Yes, of course, but your object will not be imaged if it is within 30 degrees of the Moon. Generally, objects that are close to the Full Moon (up to 50 or 60 degrees) will not look as nice as those that are further away or taken when the Moon is less than full. It can be worth avoiding taking images with the blue filter or using longer exposures in blue than in other filters. Filters such as Bessel-R and SDSS-i' are less prone to be affected by the Full Moon.


 


Is there a way to program the telescopes for cadenced observations?

Yes, cadenced (or repeat) observations can be set up using the 'Cadence' option in the more advanced (ODIN) interface. This can be reached by changing a setting within your profile and unticking the 'Enable On Sky as your default interface' box. You can set up a repeat period in hours and a jitter which determines how regularly you wish the images to be taken.


 


We took the images during a full moon cycle - should we have eliminated the blue filter? Or decreased its exposure? 

You can eliminate the blue filter or perhaps consider doubling the exposure in blue. Images taken of 'pretty' objects can suffer quite badly but science images are still usable at this time.


 

The Gaia alerts page that showed targets had an image of the suggested target. How do we know where the supernova is? Is it in the exact centre of the image?

Yes, it should be in the centre of the purple cross-hairs.



Why can’t I watch my images being taken anymore?

This is a problem with the LCO software, and in part relates to (8) below - the LCO system is not really designed for "live observing", but we're hoping for improvements in the future...


 


Why can’t we take real time images anymore?

The "old" FT allowed users to control the 2m Faulkes Telescopes (FT North and FT South) in "real time", but as the number of telescopes has grown, the software required to control such a complicated network has become more complex, and eventually LCO had to turn off the Real Time Interface that we used to use. This means that currently you can only request observations through the "queue-scheduled" mode (i.e. submit a request for data and the network sorts it out for you, and you get your data back asap but from whichever telescope was able to do it first) or in the "scheduled" slots (i.e. where you request your observations and actually book them into a particular time slot on a specified telescope - so a sort of "semi-live" observing, where you must upload your requests in advance, but you can watch as they are done [not that this is terribly excited! But if you require a very specific time, such as for an exoplanet transit or something else that is time critical, it is the only way]).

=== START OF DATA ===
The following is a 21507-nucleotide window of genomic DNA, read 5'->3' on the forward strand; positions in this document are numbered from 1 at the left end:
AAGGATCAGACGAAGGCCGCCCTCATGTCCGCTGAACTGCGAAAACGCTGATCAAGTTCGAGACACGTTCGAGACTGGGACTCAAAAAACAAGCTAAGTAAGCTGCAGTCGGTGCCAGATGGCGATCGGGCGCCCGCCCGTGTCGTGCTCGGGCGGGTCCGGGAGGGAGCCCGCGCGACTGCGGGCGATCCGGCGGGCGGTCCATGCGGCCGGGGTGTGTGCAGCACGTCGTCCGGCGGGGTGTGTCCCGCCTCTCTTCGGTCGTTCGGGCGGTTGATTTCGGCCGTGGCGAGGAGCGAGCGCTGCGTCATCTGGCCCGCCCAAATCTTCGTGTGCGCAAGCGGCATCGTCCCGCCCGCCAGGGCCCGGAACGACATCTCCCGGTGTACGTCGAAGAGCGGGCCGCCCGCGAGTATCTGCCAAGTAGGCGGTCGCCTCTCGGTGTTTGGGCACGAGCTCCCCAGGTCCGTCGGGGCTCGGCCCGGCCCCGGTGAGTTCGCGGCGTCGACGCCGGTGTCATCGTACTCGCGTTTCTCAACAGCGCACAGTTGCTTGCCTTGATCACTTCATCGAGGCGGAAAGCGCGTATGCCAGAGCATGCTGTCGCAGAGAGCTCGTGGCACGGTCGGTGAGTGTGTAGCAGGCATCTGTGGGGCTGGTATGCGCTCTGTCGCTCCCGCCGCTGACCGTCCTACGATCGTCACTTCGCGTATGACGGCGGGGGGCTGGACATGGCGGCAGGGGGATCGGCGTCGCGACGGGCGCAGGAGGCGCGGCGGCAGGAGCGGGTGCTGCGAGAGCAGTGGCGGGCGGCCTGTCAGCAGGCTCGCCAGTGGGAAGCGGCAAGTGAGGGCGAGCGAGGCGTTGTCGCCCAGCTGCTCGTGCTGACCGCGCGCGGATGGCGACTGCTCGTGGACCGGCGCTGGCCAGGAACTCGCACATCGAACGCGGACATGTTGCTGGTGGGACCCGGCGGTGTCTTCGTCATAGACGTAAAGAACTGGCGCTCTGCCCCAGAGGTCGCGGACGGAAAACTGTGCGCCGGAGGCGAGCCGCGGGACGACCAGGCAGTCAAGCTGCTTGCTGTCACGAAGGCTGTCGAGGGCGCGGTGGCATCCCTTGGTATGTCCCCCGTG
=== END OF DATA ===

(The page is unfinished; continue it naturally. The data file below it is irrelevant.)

We are in discussion with LCO about possibly changes to the system in future that might restore some of the "live observing" capacity, but as you can imagine, with almost 20 telescopes in the network (as of late 2016), it is not easy to switch some of them to live observing every now and then.


 


Why are there telescopes not as reliable as they were?

The telescopes have seen decreasing amounts of time written off to technical issues but at the same time have a huge amount of science and research users. Often the schools' requests don't have quite the same priority but the provision of ~ 20 telescopes should increase your opportunity to get images.


 


What is the difference between slot time and queue time?